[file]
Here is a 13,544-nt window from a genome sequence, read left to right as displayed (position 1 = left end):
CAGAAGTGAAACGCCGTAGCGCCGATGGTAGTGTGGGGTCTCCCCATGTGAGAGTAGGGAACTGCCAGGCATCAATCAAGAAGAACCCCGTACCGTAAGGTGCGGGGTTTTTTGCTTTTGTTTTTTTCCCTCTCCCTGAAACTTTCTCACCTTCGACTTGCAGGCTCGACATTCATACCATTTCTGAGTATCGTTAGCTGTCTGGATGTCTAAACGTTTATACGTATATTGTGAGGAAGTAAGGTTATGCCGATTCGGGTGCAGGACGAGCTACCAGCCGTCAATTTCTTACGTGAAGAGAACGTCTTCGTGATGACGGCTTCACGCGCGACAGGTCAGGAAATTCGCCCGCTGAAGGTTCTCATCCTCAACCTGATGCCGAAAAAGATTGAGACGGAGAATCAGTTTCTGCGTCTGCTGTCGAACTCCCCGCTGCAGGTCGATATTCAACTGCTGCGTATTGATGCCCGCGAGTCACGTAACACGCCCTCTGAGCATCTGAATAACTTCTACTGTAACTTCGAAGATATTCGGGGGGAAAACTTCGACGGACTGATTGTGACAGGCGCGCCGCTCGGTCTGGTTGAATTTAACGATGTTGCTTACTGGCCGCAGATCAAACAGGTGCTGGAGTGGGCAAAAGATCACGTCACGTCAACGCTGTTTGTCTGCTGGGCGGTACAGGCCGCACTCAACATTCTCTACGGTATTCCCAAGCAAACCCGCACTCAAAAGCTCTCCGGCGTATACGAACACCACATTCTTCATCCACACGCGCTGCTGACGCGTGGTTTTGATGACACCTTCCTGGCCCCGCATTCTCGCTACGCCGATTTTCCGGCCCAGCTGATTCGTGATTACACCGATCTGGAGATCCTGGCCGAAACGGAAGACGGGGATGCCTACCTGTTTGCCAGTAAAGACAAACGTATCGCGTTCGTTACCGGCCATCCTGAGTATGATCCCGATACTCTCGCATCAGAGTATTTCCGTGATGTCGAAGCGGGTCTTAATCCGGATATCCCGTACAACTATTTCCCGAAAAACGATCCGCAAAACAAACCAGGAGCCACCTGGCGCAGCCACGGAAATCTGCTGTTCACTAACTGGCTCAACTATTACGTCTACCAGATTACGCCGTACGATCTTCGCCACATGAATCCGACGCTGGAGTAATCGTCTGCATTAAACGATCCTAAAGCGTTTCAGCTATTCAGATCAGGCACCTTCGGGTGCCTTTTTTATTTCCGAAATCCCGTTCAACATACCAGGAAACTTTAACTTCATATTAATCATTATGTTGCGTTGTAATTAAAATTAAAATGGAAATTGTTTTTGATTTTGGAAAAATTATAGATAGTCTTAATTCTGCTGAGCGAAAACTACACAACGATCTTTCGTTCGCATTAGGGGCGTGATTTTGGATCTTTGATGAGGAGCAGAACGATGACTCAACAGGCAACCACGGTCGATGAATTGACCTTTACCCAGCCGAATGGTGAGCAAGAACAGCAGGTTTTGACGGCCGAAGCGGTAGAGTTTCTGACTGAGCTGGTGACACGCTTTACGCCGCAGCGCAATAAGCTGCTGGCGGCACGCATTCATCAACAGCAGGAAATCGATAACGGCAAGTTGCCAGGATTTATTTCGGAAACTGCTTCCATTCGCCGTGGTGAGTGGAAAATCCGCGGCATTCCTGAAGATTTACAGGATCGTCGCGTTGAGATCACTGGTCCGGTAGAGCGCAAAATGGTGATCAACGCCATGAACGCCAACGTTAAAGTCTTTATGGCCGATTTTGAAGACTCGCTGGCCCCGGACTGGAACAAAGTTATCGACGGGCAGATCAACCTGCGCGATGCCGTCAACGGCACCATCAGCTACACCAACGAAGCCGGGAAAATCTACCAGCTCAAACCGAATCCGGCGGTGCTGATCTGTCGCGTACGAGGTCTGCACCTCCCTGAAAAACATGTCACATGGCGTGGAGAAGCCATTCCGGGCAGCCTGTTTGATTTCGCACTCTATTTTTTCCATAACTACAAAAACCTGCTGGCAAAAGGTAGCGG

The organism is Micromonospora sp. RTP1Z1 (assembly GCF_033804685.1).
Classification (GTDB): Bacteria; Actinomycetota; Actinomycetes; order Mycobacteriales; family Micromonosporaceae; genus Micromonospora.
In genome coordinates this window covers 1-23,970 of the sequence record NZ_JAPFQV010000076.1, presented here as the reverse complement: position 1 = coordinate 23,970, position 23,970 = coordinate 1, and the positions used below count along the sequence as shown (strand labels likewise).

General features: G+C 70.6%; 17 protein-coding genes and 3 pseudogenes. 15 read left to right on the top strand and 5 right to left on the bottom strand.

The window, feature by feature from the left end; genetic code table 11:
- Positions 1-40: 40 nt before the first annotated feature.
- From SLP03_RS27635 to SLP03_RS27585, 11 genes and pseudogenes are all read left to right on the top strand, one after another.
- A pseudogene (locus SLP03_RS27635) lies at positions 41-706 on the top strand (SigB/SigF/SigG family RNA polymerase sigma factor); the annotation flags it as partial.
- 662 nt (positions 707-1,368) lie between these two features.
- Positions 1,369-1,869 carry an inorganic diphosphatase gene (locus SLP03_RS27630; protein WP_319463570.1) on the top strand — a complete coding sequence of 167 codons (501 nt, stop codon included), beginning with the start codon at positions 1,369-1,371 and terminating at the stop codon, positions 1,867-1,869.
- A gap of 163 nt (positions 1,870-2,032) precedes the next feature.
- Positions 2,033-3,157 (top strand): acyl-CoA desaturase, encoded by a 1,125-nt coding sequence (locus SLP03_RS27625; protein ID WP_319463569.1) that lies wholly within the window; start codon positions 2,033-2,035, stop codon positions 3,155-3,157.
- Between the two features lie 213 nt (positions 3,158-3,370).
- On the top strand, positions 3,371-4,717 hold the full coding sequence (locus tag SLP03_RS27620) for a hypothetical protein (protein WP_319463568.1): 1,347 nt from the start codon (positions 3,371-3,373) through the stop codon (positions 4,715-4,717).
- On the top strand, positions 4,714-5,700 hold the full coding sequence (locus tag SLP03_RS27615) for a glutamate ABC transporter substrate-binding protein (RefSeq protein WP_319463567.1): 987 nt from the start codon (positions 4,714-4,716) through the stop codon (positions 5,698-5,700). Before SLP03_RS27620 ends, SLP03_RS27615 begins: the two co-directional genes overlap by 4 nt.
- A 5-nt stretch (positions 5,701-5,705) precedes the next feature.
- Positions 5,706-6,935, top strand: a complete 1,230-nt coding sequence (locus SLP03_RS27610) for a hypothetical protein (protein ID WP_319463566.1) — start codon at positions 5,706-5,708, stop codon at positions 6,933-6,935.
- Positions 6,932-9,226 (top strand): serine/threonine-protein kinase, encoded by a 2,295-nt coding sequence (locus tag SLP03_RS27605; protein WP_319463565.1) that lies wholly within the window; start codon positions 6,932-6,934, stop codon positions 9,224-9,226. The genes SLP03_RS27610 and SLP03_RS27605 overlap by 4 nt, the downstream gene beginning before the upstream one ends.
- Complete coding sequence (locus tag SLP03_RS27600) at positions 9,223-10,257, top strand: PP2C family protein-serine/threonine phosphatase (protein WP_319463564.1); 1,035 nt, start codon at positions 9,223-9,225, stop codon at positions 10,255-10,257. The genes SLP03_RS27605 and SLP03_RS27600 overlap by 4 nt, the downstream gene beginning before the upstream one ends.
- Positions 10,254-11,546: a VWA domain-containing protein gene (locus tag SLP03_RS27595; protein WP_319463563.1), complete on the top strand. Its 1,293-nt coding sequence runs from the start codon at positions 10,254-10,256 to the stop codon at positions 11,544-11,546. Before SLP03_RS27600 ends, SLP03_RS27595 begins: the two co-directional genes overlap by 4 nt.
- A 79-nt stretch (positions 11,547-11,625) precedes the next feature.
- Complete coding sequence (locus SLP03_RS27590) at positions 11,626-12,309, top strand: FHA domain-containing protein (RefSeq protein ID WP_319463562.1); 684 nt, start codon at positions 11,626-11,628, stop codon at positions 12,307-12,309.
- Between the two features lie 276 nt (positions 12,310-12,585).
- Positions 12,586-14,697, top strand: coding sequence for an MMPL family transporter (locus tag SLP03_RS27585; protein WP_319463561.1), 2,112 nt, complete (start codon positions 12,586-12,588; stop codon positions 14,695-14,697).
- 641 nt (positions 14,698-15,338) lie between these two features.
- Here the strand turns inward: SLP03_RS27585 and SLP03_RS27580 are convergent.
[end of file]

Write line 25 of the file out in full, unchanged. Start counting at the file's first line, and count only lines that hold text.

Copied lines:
- Between the two features lie 276 nt (positions 12,310-12,585).